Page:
You’d think that a retailer handily beating sales estimates and raising its full-year forecast would rev up its stock price.
But as Macy’s (M) learned on Wednesday, that’s not always the case. The department store chain reported that comparable store earnings, including business in departments it licenses to third parties and e-commerce, rose 0.5%, beating the 1% drop that Wall Street had expected, according to Consensus Metrix. And Macy’s raised its full year sales growth forecast a bit and now expects total sales to range from unchanged to 0.7%.
Yet despite the strong earnings results—Macy’s third quarter of comparable sales growth after three years of declines—its stock tanked 14%, and stoked a sell-off in other retailer stocks. Nordstrom (JWN), Kohl’s (KSS), J.C. Penney (JCP), and Gap Inc (GPS) all dived along with Macy’s.
So what’s the problem? Macy’s shares had a 67% run up through Tuesday, so there was some profit-taking. But that is not enough to explain the bloodbath.
A lot of it likely had to do with the strong retail numbers. The government that said retail sales in July had risen 6.4% over a year earlier. While Macy’s is not a general merchant like Walmart (WMT), its relatively small sales gain (Macy’s would have been up 2.9% for the quarter) had its big annual family and friends sale not been in the first quarter) was hard to get excited about in light of strong industry-wide growth and the best consumer environment in ages.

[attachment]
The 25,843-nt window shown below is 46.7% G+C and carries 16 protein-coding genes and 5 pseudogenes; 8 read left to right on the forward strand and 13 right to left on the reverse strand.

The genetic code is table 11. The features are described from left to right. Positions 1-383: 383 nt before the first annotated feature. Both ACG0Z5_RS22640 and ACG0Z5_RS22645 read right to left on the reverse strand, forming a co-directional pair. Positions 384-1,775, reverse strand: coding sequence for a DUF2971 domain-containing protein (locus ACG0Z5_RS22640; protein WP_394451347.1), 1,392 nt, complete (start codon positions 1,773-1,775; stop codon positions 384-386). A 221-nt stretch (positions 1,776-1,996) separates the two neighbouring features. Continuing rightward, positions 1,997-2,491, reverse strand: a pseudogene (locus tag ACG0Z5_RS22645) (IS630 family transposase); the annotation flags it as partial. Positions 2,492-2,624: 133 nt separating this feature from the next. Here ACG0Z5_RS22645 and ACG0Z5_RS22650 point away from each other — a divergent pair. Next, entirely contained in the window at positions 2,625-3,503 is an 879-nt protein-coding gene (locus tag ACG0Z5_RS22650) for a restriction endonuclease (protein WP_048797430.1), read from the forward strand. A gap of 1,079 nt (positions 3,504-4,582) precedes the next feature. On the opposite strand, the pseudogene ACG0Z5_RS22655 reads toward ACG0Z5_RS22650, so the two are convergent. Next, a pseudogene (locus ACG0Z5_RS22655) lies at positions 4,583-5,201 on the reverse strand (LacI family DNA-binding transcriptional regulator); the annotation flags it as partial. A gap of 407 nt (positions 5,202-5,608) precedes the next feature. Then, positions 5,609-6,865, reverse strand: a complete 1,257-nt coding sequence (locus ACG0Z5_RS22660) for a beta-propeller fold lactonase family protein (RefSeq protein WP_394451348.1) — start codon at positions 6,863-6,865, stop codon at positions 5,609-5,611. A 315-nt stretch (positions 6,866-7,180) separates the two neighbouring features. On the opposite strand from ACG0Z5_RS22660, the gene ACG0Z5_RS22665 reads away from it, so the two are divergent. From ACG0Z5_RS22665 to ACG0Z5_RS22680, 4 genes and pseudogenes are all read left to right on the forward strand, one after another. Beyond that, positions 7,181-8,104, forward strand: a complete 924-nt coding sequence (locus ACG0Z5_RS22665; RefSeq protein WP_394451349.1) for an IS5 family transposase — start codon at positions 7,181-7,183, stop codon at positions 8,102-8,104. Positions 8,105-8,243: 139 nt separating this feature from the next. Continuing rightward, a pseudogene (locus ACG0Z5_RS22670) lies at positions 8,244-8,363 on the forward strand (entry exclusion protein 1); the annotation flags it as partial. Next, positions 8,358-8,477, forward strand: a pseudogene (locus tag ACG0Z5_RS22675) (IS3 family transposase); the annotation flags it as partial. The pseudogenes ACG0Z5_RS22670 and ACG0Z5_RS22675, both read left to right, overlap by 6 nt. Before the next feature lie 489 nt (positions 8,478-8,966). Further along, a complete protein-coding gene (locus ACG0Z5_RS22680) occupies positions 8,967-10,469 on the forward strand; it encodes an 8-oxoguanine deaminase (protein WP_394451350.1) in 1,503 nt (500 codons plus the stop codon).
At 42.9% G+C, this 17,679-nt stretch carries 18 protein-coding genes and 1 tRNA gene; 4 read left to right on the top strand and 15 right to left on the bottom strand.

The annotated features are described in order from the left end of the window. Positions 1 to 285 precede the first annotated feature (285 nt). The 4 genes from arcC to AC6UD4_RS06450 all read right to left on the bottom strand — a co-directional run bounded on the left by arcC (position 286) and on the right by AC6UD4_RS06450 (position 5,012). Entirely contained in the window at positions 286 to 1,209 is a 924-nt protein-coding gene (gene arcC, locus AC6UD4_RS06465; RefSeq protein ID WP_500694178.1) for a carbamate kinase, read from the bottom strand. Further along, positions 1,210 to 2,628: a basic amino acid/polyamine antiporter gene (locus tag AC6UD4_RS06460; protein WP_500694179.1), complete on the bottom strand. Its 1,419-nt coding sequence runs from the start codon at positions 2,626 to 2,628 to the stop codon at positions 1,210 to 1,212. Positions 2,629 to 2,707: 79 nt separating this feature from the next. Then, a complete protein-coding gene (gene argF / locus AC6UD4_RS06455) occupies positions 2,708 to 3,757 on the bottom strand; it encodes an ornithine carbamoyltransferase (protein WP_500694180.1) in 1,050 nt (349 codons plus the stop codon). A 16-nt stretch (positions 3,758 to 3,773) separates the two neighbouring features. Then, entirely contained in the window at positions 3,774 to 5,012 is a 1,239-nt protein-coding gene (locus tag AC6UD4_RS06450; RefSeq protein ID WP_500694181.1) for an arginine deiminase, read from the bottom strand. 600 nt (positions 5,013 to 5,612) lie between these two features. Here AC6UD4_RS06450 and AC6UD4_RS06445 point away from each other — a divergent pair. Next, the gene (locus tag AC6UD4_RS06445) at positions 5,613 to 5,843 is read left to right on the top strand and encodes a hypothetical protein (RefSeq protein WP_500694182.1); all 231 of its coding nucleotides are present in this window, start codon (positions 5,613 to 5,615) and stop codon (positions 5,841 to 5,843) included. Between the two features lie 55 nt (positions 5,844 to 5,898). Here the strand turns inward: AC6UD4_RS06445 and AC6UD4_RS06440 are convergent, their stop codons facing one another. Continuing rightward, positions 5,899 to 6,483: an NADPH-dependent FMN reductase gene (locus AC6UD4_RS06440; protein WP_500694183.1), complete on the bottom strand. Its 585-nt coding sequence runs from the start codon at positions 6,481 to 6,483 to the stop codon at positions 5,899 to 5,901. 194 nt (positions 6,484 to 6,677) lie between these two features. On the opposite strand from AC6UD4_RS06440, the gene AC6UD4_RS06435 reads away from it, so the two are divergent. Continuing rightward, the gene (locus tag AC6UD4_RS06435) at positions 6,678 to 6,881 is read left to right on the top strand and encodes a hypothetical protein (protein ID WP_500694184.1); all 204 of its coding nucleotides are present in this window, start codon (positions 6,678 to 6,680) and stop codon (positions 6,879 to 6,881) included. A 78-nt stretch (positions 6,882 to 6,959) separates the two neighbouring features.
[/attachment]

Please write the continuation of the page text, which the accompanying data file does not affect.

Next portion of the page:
Indeed, the soft numbers suggest Macy’s, like many of its peers, is still not holding its own again the same cast of rivals that have taken a huge chunk of their business in recent years, particularly retailers like Amazon.com, Ulta Beauty and TJX Cos’ T.J. Maxx chain.
“It is still losing market share across a number of categories,” Neil Saunders, managing director of GlobalData Retail, wrote in a research note. What’s more, Macy’s said gross profit margin would slip a bit in the second quarter, even as it manages to rein in some of its notorious discounting.
It’s not that Macy’s has been idle. It has slimmed down its organization chart to tame its once-notorious bureaucracy. It has closed hundreds of weak stores, and focused on a subset of 50 stores that are representative of the whole fleet to come up with new ideas faster and implement them. Macy’s has taken stakes in innovative companies such as b8ta and Story to shake up Macy’s culture and speed up its metabolism. And it is speeding up production of much of its clothing selection and narrowing its assortment. It has also added features such as mobile checkout in stores.
These are helping Macy’s store business, where some 80% of sales are still rung up. As CEO Jeff Gennette told Fortune in an interview after Macy’s earnings results, “My headline here is that brick-and-mortar is the big change in our overall trend change.” (An encouraging sign was how Macy’s digital sales continued to fast growth, rising by at least 10% for the 36th straight quarter.)
But as investors showed on Wednesday, those changes will need to be more dramatic and come more quickly to quell lingering fears about Macy’s longer-term viability.